I never understood the addictive draw of video and computer gaming. The authors paraphrase that “the value of gaming is not to be found in the game text but in the way it is performed within a social context” (277). I remember many times walking into my brothers’ room growing up to see them immersed in “conversation” with people they were playing online war games with. They would talk about the games together and get help from their friends when they got stuck, always coming up with new “cheats” to help them advance levels. Who knew this was a part of forming social context? I thought it was a waste of time, sucking your life away in front of a screen (instead of buried in a book like I always was!). I still think it’s not the best use of time, but I have to acknowledge the validity of the authors’ assertion “that even individual gamers bring their social, cultural, and psychological selves to the games they play” (280).

I just discovered Pandora Radio this summer. It’s been a great opportunity to explore the largely unknown realm of popular music with my limited experience. But I noticed that I get bored quickly and keep switching stations. It’s true that we get a simulated shared-music experience without actually getting to speak into each other’s lives in any really meaningful and life-shaping way. Even if we’re just talking about music. The authors write: “In real communities, whether in physical space or cyberspace, members share affinities, interests, and needs; this commonality is recognized and mediated by the members themselves” (269). I was just talking to my co-worker the other day about Wikipedia, how it is actually a very reliable source of information and has only a slight increase in error over edited encyclopedias (4 errors to their 3). It was never expected that people would share reliable information and volunteer their time for editing and upkeep for something open-source like the Wikipedia project, but it’s happening. Where did our faith in people go? Why turn to automated servers when a world of real people are (literally, these days) at our fingertips, just aching to connect and share?

Not being a female sport fan myself (well, maybe soccer), I really don’t care. But I am the only female in my family who does NOT care about sports–any sports, all sports. My mom disowns me every time I groan about having to watch some random sport on TV instead of a good movie. The ATTITUDE concerning the exclusion of female sport fans, now, that one will get my back up. One thing that bothered me: “English men are very unsure of their sexual identities and, consequently, have to reaffirm themselves as real men by talking about women in a way that is derogatory” (qtd. 253). That is not a healthy coping strategy, and it certainly is not a solution! If men don’t know who they are, degrading women is not going to help.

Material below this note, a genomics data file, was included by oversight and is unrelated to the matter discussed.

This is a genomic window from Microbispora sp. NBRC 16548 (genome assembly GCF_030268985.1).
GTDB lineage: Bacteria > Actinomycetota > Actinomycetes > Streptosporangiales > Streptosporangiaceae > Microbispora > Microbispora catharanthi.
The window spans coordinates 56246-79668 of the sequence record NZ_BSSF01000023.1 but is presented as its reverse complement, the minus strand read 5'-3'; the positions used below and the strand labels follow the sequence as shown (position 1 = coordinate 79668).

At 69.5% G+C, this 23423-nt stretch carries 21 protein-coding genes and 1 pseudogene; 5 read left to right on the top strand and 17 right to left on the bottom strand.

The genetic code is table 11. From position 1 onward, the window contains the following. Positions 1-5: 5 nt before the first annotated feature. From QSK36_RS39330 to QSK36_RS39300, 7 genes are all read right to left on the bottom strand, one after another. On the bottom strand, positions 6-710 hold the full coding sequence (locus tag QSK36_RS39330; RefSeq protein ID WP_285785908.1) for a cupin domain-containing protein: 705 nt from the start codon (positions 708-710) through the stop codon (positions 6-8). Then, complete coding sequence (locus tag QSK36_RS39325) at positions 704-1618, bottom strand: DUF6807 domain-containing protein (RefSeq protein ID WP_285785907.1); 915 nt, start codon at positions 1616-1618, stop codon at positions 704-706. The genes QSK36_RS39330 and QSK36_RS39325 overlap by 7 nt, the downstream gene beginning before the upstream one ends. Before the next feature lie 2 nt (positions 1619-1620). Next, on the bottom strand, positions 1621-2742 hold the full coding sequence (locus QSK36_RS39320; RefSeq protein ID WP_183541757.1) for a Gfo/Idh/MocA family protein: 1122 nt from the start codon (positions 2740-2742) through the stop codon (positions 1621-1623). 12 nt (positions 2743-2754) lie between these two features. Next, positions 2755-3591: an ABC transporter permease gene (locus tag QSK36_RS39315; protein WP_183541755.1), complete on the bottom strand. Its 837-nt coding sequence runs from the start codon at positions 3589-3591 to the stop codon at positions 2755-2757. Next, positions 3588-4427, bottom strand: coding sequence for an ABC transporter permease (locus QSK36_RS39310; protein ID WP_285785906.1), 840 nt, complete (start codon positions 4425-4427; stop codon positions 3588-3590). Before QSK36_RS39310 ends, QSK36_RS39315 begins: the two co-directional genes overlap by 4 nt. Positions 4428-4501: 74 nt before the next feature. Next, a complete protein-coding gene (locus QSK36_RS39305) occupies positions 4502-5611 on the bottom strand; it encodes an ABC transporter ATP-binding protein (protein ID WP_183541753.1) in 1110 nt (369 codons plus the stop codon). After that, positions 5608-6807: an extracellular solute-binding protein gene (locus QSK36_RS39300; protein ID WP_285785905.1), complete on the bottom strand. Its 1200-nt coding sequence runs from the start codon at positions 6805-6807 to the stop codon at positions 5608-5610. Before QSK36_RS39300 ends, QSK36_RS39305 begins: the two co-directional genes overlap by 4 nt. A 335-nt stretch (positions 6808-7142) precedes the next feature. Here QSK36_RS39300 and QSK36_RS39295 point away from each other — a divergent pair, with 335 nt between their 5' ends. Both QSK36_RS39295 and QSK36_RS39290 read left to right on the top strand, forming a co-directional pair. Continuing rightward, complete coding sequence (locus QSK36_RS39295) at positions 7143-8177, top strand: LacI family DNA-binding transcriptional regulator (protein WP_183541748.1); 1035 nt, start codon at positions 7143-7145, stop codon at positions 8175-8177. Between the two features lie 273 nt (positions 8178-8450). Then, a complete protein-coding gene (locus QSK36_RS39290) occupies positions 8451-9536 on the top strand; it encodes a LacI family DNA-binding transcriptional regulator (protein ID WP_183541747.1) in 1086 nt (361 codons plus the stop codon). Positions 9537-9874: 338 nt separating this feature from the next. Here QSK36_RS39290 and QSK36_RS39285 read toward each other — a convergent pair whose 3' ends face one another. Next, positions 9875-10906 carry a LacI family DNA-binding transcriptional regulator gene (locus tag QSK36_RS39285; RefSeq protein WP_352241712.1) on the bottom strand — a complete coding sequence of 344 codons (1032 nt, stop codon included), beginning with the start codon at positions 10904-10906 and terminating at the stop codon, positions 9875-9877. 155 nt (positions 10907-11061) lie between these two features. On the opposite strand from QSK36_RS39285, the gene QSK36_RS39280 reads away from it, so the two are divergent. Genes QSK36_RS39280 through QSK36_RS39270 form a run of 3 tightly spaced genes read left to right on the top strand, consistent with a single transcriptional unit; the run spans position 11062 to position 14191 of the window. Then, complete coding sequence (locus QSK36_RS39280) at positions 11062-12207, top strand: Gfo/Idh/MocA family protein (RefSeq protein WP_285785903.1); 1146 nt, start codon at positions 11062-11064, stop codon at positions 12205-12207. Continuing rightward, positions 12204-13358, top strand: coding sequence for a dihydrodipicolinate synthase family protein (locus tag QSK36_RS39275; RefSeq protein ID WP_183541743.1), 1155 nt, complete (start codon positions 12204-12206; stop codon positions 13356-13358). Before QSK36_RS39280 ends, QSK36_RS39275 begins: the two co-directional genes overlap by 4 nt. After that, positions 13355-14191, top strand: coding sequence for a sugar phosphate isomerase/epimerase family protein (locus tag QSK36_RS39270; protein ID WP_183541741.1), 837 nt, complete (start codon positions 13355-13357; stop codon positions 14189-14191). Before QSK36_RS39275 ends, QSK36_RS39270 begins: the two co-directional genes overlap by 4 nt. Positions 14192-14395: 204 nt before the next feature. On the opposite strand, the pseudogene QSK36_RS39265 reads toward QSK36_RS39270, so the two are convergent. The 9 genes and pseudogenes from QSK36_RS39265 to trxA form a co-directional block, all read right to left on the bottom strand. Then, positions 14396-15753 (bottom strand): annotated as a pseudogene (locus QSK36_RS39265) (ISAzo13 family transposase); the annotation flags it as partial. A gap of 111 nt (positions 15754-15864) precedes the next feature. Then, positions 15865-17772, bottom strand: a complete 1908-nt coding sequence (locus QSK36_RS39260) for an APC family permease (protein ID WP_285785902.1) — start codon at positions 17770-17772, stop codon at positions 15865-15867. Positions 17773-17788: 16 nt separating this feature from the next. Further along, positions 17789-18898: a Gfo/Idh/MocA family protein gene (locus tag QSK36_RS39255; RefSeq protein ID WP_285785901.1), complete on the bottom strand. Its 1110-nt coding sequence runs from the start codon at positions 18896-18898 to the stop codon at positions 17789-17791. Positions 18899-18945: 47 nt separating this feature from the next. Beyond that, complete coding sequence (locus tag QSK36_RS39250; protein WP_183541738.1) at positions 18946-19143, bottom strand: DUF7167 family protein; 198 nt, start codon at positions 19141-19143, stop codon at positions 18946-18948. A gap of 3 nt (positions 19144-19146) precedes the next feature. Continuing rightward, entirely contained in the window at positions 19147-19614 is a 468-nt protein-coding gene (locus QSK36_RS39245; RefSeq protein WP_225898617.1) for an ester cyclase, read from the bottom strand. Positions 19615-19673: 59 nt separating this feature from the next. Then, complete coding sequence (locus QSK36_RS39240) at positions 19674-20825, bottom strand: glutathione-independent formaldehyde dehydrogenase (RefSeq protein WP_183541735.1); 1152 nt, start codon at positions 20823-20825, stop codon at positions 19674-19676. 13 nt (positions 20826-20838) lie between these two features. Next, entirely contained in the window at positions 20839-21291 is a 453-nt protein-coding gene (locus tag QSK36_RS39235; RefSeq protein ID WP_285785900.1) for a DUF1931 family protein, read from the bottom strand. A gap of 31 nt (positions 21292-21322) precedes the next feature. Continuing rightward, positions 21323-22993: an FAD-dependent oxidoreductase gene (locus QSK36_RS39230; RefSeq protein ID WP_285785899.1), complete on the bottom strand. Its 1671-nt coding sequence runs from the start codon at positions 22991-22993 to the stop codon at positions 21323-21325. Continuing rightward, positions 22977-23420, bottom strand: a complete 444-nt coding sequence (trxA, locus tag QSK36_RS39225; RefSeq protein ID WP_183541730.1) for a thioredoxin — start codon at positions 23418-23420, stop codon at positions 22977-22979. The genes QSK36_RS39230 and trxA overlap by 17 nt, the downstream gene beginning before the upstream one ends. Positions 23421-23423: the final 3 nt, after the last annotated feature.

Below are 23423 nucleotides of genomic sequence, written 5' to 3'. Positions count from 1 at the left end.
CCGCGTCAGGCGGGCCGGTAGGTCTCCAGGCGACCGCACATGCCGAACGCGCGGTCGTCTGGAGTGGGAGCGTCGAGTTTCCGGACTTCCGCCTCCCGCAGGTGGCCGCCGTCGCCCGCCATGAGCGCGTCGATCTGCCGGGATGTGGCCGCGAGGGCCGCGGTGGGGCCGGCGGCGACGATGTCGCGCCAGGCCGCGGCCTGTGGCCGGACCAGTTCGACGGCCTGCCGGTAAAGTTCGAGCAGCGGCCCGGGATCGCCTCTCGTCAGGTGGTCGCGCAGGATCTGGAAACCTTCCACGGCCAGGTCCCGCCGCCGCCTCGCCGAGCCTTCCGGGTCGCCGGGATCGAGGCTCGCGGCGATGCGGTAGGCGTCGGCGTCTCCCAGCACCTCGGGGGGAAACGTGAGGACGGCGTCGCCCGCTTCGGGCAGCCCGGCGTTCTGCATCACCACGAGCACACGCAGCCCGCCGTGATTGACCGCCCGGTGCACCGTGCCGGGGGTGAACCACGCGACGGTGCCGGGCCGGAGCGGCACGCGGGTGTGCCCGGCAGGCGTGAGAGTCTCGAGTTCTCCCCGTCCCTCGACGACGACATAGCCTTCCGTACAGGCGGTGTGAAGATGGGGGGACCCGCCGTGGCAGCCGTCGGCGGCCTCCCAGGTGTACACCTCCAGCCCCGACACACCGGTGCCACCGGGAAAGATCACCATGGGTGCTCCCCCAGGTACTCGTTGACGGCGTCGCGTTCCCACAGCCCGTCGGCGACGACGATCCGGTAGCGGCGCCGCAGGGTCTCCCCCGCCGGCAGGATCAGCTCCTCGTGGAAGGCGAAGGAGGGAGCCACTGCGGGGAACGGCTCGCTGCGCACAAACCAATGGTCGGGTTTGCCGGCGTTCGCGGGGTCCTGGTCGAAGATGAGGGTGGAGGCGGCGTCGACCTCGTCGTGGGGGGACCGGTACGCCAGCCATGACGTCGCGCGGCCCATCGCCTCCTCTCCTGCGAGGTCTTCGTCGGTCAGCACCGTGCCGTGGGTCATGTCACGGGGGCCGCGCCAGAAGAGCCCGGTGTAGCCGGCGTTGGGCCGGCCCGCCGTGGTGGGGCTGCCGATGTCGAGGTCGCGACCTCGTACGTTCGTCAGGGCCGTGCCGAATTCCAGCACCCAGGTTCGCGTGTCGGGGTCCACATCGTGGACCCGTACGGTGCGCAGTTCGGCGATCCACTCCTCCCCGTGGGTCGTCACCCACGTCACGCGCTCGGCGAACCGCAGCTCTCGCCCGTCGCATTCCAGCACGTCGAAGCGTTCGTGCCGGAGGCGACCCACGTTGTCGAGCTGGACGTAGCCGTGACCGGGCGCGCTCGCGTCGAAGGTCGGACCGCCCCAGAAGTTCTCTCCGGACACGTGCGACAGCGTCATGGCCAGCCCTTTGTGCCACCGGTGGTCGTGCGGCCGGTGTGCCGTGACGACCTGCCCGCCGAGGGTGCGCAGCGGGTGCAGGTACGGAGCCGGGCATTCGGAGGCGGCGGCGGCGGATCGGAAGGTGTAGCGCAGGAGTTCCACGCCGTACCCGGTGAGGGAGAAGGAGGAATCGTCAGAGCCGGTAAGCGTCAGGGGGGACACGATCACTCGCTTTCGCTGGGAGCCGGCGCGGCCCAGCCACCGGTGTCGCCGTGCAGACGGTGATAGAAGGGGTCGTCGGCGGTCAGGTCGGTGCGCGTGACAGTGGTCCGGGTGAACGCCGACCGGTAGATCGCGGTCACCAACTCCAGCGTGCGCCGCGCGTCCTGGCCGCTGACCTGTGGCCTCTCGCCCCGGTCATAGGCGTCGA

I found this article really interesting in light of a class I took in the Spring with Barry Taylor on pop music. We talked about some of these same issues, especially regarding the changing experience of music with the entrance of technology and the ability to buy music to listen to over and over whenever you wanted to under any conditions. I like that we can trace fandom (at least in music) further back than merely the entrance of the internet or the TV. That tells us it’s not just a technology-driven phenomenon (though it is certainly technology-enabled). The negative in the article was the tracing of the commodification of art and performance (and people, and personalities, and public personas). We sell everything these days, even (and perhaps especially, or rather essentially?) ourselves. Which means on some level we buy each other. So identity value decreases, self-image decreases, oh my. What a dark path I’ve started down.

I was most interested in this article’s description of the changing attitudes about acceptable masculinity in Asian (or at least Korean) culture. Kan was on top of the world with his portrayal of the “traditional” valued traits, but when the wind shifted, his fandom nearly evaporated. The rise of “a more masculine feminine,” the “male antihero” and the “flower boy” raise disturbing questions about gender issues surfacing all over the world (truly a global issue?).

A good question: does “cultural identity in any way determine the performance of fan identities” (211)? Although the article does not offer an answer. It was interesting, however, to consider the difference between TV characters and film characters in terms of longevity. The more background or “meta-text” a character has, the more attachment to that character. People tend to attach more to film stars and TV characters. That’s an interesting phenomenon and I think goes back to the fact that fandom is about emotional relationship, which is hard to build with a character who appears over two-three hours and then vanishes forever.